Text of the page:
• Fort Sill leaders and members of the Thomas family unveil a plaque at the Spec. 4 Joe Minor Thomas Troop Medical Clinic April 6 at Fort Sill. Thomas, 21, was a combat medic and Oklahoman, who was killed in the Vietnam War in 1967.

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    Fort Sill leaders and members of the Thomas family unveil a plaque at the Spec. 4 Joe Minor Thomas Troop Medical Clinic April 6 at Fort Sill. Thomas, 21, was a combat medic and Oklahoman, who was killed in the Vietnam War in 1967.

  • This plaque will be mounted at the Spec. 4 Joe Minor Thomas Troop Medical Clinic at Fort Sill. Members of the Thomas family were given replicas of the plaque during the facility dedication April 6 at Fort Sill.

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    This plaque will be mounted at the Spec. 4 Joe Minor Thomas Troop Medical Clinic at Fort Sill. Members of the Thomas family were given replicas of the plaque during the facility dedication April 6 at Fort Sill.

FORT SILL, Okla. -- As a high school student in Tulsa, Okla., Joe Minor Thomas was studious, an athlete and a gentleman, who always thought of others, recalled a classmate. He also loved to cook.

As a senior, Thomas persuaded the other boys in the class to help him prepare and serve the girls their graduation dinner from Booker T. Washington High School in 1965.

Thomas went on to attend Northeastern State University in Tahlequah, Okla., but after about a year his studies were interrupted when he was drafted into the Army. Thomas became a combat medic and planned to resume college to become a medical doctor after his enlistment.

However, Thomas, 21, was killed in combat Sept. 24, 1967 in Vietnam, while trying to assist wounded Soldiers. For his actions he was posthumously awarded the Distinguished Service Cross.

In a tribute to his sacrifice, the Spec. 4 Joe Minor Thomas Troop Medical Clinic was dedicated April 6 at Fort Sill. Hundreds of relatives, friends, Soldiers and dignitaries attended the ceremony at Building 2913 Custer Road. About 30 of his high school classmates were there, too.

"This dedication has given the class honor. It lets us know what we went through was not in vain," said Geraldine McIntosh, class president and a retired librarian from Tulsa. She said she knew of five graduates from the class of 316 students, who were killed in Vietnam. "This ceremony happened at a wonderful time because the school is celebrating its one-hundredth anniversary."

Thomas' siblings unveiled the plaque together with Maj. Gen. David Halverson, Fires Center of Excellence and Fort Sill commanding general, and Col. Jennifer Bedick, Reynolds Army Community Hospital commander.

"It's beautiful. They did a nice job," said Lucious Thomas, 57, the youngest of the Thomas children, referring to the clinic. "Joe would have been real proud of it."

In his speech, Halverson said that Thomas knew his task was to save his Soldiers.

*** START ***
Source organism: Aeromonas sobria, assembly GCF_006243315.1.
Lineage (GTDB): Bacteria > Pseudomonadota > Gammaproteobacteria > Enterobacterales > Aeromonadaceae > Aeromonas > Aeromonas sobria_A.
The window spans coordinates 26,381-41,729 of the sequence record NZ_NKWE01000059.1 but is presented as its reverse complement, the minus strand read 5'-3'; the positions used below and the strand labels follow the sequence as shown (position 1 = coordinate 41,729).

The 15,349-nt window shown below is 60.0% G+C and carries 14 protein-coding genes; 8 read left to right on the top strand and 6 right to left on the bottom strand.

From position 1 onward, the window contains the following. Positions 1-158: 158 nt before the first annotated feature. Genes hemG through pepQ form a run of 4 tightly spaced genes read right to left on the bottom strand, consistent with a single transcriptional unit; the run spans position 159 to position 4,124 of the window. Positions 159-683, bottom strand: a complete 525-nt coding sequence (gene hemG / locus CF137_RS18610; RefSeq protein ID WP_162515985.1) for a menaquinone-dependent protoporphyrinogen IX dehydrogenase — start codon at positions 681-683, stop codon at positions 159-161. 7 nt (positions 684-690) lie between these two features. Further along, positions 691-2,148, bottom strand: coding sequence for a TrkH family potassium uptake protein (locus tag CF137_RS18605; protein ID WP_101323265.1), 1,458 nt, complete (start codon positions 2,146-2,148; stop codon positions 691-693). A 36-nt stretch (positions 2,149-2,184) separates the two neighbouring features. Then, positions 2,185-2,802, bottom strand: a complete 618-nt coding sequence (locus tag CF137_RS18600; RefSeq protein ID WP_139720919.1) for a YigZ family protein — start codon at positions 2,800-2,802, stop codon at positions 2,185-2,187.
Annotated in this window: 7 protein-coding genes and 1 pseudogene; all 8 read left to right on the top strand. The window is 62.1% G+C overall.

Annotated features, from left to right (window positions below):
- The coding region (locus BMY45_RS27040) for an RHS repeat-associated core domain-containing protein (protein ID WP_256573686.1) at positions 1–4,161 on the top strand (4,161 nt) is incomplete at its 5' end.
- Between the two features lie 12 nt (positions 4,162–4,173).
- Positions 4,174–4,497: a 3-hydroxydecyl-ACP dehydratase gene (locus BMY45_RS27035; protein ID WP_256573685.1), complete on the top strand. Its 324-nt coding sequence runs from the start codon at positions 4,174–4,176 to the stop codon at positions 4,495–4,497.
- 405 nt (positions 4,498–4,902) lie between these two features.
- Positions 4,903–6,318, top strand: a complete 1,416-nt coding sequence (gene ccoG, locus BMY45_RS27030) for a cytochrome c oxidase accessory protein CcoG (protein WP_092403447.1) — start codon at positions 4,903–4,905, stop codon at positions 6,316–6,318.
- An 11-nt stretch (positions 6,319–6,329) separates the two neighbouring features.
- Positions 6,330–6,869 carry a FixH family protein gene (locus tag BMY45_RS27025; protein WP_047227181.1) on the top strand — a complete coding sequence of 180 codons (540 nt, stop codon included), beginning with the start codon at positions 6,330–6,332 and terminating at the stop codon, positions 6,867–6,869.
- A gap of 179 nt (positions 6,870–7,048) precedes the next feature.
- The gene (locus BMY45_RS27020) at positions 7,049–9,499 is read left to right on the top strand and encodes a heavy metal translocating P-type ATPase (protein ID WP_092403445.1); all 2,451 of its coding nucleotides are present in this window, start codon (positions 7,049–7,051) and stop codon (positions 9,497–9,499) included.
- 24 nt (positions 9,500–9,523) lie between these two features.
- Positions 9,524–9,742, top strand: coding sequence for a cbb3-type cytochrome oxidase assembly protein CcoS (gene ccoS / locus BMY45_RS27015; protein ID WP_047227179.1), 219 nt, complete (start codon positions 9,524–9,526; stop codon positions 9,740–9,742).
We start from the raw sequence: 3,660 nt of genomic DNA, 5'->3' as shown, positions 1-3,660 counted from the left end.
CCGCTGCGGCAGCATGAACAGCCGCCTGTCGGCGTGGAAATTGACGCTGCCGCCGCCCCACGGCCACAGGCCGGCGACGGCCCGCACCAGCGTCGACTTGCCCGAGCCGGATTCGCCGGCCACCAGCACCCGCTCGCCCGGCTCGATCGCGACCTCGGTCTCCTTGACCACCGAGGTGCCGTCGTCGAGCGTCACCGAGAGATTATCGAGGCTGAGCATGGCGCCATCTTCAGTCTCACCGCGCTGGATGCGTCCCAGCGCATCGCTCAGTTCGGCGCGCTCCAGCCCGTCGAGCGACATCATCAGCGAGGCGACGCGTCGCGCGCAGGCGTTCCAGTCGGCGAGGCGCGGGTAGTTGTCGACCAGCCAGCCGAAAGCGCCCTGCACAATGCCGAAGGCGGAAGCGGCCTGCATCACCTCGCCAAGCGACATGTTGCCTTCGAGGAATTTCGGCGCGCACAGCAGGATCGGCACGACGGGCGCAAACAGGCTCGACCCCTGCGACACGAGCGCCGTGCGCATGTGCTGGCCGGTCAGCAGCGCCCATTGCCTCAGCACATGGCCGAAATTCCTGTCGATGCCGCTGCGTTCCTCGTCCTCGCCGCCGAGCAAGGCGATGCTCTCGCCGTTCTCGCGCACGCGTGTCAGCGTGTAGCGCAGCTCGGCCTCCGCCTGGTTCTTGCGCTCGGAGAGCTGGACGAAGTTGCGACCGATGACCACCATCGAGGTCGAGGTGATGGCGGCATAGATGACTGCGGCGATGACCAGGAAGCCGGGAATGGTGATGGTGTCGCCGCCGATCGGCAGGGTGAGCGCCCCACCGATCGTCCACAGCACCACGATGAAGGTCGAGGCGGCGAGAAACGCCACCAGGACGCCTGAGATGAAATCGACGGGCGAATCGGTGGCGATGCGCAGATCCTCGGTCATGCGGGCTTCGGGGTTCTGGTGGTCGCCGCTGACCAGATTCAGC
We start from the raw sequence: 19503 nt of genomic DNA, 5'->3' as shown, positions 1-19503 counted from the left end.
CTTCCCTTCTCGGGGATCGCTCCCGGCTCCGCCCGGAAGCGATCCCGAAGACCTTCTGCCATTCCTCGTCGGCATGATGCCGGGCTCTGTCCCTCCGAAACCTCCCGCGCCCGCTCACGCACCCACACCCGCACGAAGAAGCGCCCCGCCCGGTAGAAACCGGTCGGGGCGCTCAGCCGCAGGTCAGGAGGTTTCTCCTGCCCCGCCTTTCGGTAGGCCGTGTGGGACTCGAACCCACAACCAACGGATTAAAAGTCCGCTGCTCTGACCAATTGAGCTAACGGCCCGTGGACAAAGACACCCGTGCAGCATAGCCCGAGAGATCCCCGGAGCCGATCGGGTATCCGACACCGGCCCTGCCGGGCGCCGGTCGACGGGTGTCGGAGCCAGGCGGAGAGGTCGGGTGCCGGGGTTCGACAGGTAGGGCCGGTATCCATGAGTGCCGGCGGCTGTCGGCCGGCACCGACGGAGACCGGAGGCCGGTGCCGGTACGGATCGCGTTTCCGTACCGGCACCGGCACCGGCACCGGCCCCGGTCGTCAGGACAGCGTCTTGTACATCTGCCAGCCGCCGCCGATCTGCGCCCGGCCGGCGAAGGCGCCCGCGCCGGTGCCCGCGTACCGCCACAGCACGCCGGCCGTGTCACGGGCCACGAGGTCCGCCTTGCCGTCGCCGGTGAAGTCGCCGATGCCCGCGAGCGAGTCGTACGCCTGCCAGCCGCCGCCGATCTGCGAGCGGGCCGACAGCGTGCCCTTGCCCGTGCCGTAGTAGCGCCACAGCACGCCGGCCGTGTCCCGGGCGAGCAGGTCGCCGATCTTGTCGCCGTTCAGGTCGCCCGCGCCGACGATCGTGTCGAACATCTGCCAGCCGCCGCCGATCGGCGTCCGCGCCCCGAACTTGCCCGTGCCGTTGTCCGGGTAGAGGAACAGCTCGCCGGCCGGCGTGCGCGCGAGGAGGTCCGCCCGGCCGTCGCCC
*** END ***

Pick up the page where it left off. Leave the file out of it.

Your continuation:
"His commitment to his country, his fellow warriors are shown by his deeds," Halverson said. His actions that day on the battlefield reflected his committment.

The country is indebted to the Thomas family forever, the general said. "And, this facility will stand forever at Fort Sill."

Bedick said the large showing of his classmates was a testament to Thomas' character.
"Years after (his death), they are still very much respectful of him and think that highly of him," Bedick said. "That is fantastic."

Born Jan. 11, 1947 in Tulsa, Joe Minor Thomas was one of eight children. As a combat medic, Spec. 4th Class Thomas was assigned to the 2nd Squadron, 11th Armored Cavalry "Blackhorse Regiment."

Lucious, eight years younger than Joe, remembers his brother as very loving.


"He'd get all of us to wrestle and he'd give the winner a pack of gum," Lucious said.
In the 1950s and 1960s, neighborhoods were close-knit through school, sports and church, said McIntosh, who first met Joe at their church when she was in the fourth grade, around 1956.

There were three elementary schools in the area which fed into Carver Junior High School, then all the neighborhood students went to Washington High School, she said.

McIntosh and some other students also attended Northeastern State University with Joe.
"Joe and the guys loved to cook for us," she said. "You know men, every starch in the world, nothing green. It was like a family thing, we enjoyed it immensely."

Robert Ivery, a childhood friend of Joe, called him "a living angel."

"He was very responsible, and one of the best friends I've ever had," said Ivery, who lives in Owasso, Okla.

Wilbert Reed Jr. attended grade school and college with Joe. He remembered Joe participating in football, wrestling and swimming in high school. And, Joe had been seeing one of his relatives.

"Joe was supposed to marry a cousin of mine, Sharon Jeffries, the same year he was killed," Reed said.

Clinic services
Thomas TMC serves Soldiers in the 95th Adjutant General Battalion (Reception) as well as officers and enlisted members who are here for advanced training, including the Marine Detachment and Captains' Career Course. The clinic had a soft opening in early January, and has been seeing between 50 and 60 service members a day, said Maj. Jeremy Beauchamp, RACH Soldier Medicine chief.

"It provides head-to-toe primary care," Beauchamp said. Its services include pharmacy and radiology. The clinic is staffed with three doctors with one military officer in charge, one pharmacist, two licensed practical nurses, one head nurse who is an RN, one office manager, a receptionist and a file clerk.

The clinic is modern and was designed with a logical patient-workflow of services in mind, Bedick said. The building was formerly used as a preventive medicine clinic. It underwent a $1.5 million renovation that added 2,500 square feet to the facility, said Robert Dufrin, Thomas TMC office manager.

Page last updated Thu April 12th, 2012 at 00:00